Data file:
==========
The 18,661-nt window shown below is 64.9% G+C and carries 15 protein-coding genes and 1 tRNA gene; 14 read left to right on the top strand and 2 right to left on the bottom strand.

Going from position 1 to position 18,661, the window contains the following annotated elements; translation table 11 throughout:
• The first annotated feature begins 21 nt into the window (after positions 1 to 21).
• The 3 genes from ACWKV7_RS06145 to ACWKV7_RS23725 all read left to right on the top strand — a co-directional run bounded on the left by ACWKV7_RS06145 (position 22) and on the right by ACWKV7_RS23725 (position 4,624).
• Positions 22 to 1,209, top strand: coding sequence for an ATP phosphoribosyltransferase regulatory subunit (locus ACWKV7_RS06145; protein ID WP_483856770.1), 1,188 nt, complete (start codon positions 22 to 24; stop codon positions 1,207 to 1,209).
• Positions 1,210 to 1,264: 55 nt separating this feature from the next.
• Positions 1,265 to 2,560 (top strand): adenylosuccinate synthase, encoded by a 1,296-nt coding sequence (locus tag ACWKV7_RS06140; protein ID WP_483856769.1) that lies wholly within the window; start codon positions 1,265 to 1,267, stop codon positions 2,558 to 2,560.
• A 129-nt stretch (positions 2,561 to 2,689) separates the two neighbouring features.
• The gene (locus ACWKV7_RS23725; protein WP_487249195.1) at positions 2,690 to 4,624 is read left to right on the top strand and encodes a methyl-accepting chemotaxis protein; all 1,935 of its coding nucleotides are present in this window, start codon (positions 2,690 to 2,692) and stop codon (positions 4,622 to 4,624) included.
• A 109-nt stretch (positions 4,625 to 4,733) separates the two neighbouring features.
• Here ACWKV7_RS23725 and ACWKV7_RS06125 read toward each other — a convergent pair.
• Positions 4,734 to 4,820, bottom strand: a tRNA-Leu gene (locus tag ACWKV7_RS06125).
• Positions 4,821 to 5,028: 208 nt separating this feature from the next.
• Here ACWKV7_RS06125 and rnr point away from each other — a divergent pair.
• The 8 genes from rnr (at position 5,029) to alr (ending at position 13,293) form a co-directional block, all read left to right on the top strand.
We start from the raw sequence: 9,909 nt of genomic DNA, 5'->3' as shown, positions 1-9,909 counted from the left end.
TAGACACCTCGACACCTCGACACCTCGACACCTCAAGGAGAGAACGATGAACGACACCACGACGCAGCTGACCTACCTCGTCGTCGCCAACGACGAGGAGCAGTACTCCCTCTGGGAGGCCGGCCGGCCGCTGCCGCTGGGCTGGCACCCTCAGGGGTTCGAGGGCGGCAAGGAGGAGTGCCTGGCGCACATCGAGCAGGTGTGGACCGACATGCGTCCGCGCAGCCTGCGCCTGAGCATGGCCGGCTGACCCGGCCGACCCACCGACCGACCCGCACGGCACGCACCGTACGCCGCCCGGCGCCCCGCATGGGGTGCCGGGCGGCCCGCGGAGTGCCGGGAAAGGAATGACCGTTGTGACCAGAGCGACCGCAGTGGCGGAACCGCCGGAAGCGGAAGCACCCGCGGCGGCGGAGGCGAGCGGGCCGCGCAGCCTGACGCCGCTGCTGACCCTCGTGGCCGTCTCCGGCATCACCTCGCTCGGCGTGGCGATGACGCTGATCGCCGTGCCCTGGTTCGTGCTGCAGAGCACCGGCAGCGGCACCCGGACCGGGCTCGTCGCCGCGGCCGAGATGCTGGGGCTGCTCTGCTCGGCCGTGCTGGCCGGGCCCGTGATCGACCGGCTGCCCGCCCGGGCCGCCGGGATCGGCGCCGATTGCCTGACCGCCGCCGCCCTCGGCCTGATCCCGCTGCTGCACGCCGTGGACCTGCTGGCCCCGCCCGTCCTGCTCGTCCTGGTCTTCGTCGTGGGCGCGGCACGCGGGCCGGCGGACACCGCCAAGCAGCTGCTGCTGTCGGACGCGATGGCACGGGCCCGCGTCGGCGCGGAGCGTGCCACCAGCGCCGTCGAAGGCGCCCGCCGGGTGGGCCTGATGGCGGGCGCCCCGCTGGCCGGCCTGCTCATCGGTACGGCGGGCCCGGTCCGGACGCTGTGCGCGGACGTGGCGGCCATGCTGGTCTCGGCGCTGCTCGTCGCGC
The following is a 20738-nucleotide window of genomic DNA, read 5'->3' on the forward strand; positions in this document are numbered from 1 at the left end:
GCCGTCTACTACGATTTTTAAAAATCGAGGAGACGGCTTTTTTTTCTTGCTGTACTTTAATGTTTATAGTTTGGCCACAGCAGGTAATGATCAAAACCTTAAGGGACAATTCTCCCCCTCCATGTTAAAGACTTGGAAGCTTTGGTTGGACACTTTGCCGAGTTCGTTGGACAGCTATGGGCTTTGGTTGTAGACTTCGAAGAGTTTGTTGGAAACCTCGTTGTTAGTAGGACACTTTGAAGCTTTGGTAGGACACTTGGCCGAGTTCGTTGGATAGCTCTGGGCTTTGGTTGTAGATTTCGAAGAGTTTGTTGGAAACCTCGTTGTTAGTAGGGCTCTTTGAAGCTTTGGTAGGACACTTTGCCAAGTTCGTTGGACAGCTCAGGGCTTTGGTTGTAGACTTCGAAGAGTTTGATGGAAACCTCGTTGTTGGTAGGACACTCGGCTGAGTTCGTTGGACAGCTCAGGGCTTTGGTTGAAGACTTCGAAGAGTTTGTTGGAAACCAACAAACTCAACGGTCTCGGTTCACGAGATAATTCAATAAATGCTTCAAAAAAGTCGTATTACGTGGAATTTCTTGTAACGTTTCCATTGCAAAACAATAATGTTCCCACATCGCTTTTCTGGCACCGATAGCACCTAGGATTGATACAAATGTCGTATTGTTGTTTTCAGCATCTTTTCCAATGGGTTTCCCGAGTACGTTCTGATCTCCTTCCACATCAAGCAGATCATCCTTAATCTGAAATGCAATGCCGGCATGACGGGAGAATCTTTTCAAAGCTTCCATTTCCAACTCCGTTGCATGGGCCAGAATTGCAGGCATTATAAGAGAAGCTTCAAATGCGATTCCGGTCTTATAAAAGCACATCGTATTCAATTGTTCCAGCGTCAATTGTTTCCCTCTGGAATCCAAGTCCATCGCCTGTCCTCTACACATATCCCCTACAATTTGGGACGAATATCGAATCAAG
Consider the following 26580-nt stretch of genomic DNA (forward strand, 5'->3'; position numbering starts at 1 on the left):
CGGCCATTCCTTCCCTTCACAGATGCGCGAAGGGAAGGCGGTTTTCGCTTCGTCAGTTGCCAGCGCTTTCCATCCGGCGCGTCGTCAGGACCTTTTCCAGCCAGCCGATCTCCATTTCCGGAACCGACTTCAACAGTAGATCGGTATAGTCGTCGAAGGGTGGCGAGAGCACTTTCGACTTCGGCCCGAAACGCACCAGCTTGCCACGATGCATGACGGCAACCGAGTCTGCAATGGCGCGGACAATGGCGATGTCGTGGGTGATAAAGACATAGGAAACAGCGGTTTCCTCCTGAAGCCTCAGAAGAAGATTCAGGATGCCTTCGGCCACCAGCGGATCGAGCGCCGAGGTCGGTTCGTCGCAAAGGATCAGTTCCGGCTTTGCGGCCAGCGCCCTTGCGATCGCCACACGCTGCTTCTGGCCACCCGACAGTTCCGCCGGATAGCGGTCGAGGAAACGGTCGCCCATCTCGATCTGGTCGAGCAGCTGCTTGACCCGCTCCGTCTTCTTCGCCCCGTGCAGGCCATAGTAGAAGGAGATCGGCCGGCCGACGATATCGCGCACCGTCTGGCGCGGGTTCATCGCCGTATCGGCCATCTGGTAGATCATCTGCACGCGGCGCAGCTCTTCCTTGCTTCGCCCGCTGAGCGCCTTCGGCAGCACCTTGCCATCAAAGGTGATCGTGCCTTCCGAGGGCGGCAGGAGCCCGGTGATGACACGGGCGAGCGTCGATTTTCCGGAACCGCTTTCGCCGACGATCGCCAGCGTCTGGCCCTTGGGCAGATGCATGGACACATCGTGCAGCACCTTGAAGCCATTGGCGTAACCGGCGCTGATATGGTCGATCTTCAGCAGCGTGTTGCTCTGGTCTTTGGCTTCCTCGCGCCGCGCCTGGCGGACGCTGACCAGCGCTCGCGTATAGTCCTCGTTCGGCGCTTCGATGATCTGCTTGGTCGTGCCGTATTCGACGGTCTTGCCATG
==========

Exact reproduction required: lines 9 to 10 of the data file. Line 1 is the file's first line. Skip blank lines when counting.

• The gene (locus ACWKV7_RS23725; protein WP_487249195.1) at positions 2,690 to 4,624 is read left to right on the top strand and encodes a methyl-accepting chemotaxis protein; all 1,935 of its coding nucleotides are present in this window, start codon (positions 2,690 to 2,692) and stop codon (positions 4,622 to 4,624) included.
• A 109-nt stretch (positions 4,625 to 4,733) separates the two neighbouring features.